Tuesday, August 3, 2010

Letting the Bush Tax Cuts Expire

The Bush tax cuts are set to expire, and some politicians are surprised to learn that most Americans want to see them go.

They shouldn’t be surprised, because they shouldn’t be so out of touch. The Bush tax cuts were too small to matter for most workers. Most people will not even notice the tax cuts expiring except for the news people talking about it.

I remember when the tax cuts first took effect, and how hard it was to persuade people that they, too, had received a tax cut. We had to put the before and after pay stubs side by side and look at them under a magnifying glass. “You see?” I would say. “These two numbers are different. That one dollar and thirty-eight cents is your share of the tax cuts.” “How do you know how to figure these things out?” people would say in response.

The Wall Street Journal, trying to find the worst-case scenario in the pending tax increase, thought they had found it in the case of a single worker with no children and a salary of $80,000 per year. The paycheck would be $61 smaller. That’s big enough to sting, if you notice it, but also small enough to possibly escape notice. And that’s absolutely the worst case. People who make hundreds of thousands of dollars face larger tax increases, of course, but at that income level, there is little connection between income and lifestyle.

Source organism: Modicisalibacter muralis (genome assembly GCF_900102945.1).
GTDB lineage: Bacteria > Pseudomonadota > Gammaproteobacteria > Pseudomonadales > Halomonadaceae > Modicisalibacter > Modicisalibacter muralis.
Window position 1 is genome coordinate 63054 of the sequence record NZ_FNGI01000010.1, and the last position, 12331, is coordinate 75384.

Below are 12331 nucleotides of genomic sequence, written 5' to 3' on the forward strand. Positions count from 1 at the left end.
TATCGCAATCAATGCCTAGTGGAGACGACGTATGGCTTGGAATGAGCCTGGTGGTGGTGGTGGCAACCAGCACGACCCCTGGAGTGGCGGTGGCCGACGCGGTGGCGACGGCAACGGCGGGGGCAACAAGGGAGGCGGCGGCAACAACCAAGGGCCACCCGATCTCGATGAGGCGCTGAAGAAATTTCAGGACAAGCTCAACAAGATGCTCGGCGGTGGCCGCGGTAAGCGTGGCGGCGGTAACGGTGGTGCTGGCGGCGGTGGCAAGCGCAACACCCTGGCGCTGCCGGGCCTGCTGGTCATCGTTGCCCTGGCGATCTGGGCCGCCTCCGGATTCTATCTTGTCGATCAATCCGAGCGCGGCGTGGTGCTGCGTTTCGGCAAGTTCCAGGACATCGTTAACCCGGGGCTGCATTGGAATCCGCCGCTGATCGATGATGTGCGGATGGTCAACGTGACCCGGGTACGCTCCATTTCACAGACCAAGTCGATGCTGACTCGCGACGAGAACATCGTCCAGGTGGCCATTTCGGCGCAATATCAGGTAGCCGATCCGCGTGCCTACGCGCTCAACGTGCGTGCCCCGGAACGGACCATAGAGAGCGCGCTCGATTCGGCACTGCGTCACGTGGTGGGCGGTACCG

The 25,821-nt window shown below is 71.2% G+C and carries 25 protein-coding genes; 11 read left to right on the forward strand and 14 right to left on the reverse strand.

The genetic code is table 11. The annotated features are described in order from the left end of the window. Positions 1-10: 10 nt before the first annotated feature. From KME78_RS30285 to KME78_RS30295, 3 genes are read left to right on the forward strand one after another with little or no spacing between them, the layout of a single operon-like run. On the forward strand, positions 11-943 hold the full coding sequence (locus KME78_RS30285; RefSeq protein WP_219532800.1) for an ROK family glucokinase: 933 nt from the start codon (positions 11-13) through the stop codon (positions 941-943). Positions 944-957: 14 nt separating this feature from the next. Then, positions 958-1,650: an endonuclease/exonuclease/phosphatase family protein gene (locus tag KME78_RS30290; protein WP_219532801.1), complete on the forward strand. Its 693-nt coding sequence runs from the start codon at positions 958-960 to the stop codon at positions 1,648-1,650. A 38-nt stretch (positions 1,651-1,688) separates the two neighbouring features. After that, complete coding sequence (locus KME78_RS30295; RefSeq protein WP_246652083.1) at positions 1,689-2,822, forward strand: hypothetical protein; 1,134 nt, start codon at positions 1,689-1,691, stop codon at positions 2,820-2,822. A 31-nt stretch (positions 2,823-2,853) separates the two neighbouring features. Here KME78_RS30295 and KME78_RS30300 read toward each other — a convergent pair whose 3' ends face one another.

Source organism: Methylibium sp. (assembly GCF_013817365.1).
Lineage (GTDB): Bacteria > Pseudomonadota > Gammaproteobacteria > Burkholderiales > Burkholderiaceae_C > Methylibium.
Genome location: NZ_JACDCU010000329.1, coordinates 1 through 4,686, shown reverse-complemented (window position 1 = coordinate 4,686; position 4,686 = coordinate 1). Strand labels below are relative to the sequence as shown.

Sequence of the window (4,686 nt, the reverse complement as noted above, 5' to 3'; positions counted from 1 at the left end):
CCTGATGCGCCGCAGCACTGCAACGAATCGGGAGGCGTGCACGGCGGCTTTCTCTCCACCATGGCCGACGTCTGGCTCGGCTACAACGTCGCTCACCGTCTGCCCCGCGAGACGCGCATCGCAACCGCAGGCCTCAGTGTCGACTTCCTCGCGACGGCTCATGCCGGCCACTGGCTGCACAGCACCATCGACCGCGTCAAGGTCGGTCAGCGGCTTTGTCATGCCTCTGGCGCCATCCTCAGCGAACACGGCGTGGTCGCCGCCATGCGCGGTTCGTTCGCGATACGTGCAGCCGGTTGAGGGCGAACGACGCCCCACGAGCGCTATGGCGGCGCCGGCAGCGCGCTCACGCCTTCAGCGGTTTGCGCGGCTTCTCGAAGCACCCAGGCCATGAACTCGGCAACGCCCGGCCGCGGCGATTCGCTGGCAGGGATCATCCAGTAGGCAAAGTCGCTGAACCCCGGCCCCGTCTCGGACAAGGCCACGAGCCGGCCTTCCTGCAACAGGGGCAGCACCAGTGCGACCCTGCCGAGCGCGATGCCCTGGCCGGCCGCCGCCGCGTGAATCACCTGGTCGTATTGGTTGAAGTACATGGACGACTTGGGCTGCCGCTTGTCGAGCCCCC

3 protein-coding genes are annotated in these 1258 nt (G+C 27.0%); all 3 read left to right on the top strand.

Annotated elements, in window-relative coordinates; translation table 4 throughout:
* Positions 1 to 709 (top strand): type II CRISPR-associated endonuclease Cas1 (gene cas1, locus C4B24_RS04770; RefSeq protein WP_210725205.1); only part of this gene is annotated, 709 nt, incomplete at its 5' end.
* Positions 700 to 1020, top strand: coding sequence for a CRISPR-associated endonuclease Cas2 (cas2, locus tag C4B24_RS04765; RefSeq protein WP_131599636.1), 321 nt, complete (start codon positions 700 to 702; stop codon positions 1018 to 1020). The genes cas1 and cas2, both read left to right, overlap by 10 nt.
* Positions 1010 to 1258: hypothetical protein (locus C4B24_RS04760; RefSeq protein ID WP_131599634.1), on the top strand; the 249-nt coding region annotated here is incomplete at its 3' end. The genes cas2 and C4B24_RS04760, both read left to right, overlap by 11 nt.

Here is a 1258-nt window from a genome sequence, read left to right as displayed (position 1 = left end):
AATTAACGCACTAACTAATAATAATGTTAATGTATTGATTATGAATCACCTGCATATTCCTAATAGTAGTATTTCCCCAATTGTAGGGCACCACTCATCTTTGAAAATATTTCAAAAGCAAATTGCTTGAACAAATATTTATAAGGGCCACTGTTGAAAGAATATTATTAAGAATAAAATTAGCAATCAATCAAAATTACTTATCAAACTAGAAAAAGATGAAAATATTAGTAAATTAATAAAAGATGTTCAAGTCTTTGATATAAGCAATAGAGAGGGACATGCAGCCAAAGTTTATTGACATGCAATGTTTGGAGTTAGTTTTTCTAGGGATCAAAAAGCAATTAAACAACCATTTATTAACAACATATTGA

So it’s no wonder that, in recent polls, most voters would go along with the expiration of all of the tax cuts. Some, notably including 40 percent of Republicans, actually want to see a tax increase that goes beyond the expiration of the Bush tax cuts.

What would make more of a difference to the economy, however, would be the repeal of the long-term capital gains tax rate. This was something that Bush had a hand in, but it was mostly done before he took office. The distortions created by this tax gimmick are slowly eating away at the productive capacity of the economy, yet things could quickly get back to normal if all special tax treatment for capital gains, in business and investing at least, were repealed.